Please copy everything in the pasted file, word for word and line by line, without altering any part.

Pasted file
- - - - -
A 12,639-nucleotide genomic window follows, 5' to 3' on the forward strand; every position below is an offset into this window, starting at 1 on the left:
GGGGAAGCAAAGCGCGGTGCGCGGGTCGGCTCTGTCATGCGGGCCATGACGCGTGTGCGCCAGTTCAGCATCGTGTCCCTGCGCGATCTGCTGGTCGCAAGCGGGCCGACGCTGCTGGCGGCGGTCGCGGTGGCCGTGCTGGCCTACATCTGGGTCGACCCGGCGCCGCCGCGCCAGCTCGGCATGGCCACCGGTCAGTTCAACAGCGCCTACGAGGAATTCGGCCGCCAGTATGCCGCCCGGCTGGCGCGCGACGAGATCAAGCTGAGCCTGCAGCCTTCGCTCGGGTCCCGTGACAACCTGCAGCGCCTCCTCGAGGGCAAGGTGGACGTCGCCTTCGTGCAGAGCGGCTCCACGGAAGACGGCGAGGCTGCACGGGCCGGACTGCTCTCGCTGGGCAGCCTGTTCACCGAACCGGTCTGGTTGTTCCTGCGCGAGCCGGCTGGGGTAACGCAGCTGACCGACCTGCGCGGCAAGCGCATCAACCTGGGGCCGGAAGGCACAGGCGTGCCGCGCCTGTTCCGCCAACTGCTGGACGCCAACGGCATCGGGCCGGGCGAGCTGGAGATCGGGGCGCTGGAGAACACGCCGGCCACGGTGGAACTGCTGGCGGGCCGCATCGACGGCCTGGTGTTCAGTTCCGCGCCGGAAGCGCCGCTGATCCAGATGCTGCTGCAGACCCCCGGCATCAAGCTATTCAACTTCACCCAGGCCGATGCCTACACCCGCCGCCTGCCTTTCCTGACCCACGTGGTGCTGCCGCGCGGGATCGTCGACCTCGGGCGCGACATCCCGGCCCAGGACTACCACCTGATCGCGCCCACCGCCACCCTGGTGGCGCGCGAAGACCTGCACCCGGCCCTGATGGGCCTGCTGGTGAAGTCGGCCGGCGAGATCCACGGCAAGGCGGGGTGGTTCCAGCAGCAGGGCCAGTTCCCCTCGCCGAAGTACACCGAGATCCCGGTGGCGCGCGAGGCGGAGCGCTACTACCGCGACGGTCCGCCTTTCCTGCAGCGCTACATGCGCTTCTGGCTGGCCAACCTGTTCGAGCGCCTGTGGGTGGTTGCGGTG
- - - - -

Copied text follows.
A 12,639-nucleotide genomic window follows, 5' to 3' on the forward strand; every position below is an offset into this window, starting at 1 on the left:
GGGGAAGCAAAGCGCGGTGCGCGGGTCGGCTCTGTCATGCGGGCCATGACGCGTGTGCGCCAGTTCAGCATCGTGTCCCTGCGCGATCTGCTGGTCGCAAGCGGGCCGACGCTGCTGGCGGCGGTCGCGGTGGCCGTGCTGGCCTACATCTGGGTCGACCCGGCGCCGCCGCGCCAGCTCGGCATGGCCACCGGTCAGTTCAACAGCGCCTACGAGGAATTCGGCCGCCAGTATGCCGCCCGGCTGGCGCGCGACGAGATCAAGCTGAGCCTGCAGCCTTCGCTCGGGTCCCGTGACAACCTGCAGCGCCTCCTCGAGGGCAAGGTGGACGTCGCCTTCGTGCAGAGCGGCTCCACGGAAGACGGCGAGGCTGCACGGGCCGGACTGCTCTCGCTGGGCAGCCTGTTCACCGAACCGGTCTGGTTGTTCCTGCGCGAGCCGGCTGGGGTAACGCAGCTGACCGACCTGCGCGGCAAGCGCATCAACCTGGGGCCGGAAGGCACAGGCGTGCCGCGCCTGTTCCGCCAACTGCTGGACGCCAACGGCATCGGGCCGGGCGAGCTGGAGATCGGGGCGCTGGAGAACACGCCGGCCACGGTGGAACTGCTGGCGGGCCGCATCGACGGCCTGGTGTTCAGTTCCGCGCCGGAAGCGCCGCTGATCCAGATGCTGCTGCAGACCCCCGGCATCAAGCTATTCAACTTCACCCAGGCCGATGCCTACACCCGCCGCCTGCCTTTCCTGACCCACGTGGTGCTGCCGCGCGGGATCGTCGACCTCGGGCGCGACATCCCGGCCCAGGACTACCACCTGATCGCGCCCACCGCCACCCTGGTGGCGCGCGAAGACCTGCACCCGGCCCTGATGGGCCTGCTGGTGAAGTCGGCCGGCGAGATCCACGGCAAGGCGGGGTGGTTCCAGCAGCAGGGCCAGTTCCCCTCGCCGAAGTACACCGAGATCCCGGTGGCGCGCGAGGCGGAGCGCTACTACCGCGACGGTCCGCCTTTCCTGCAGCGCTACATGCGCTTCTGGCTGGCCAACCTGTTCGAGCGCCTGTGGGTGGTTGCGGTG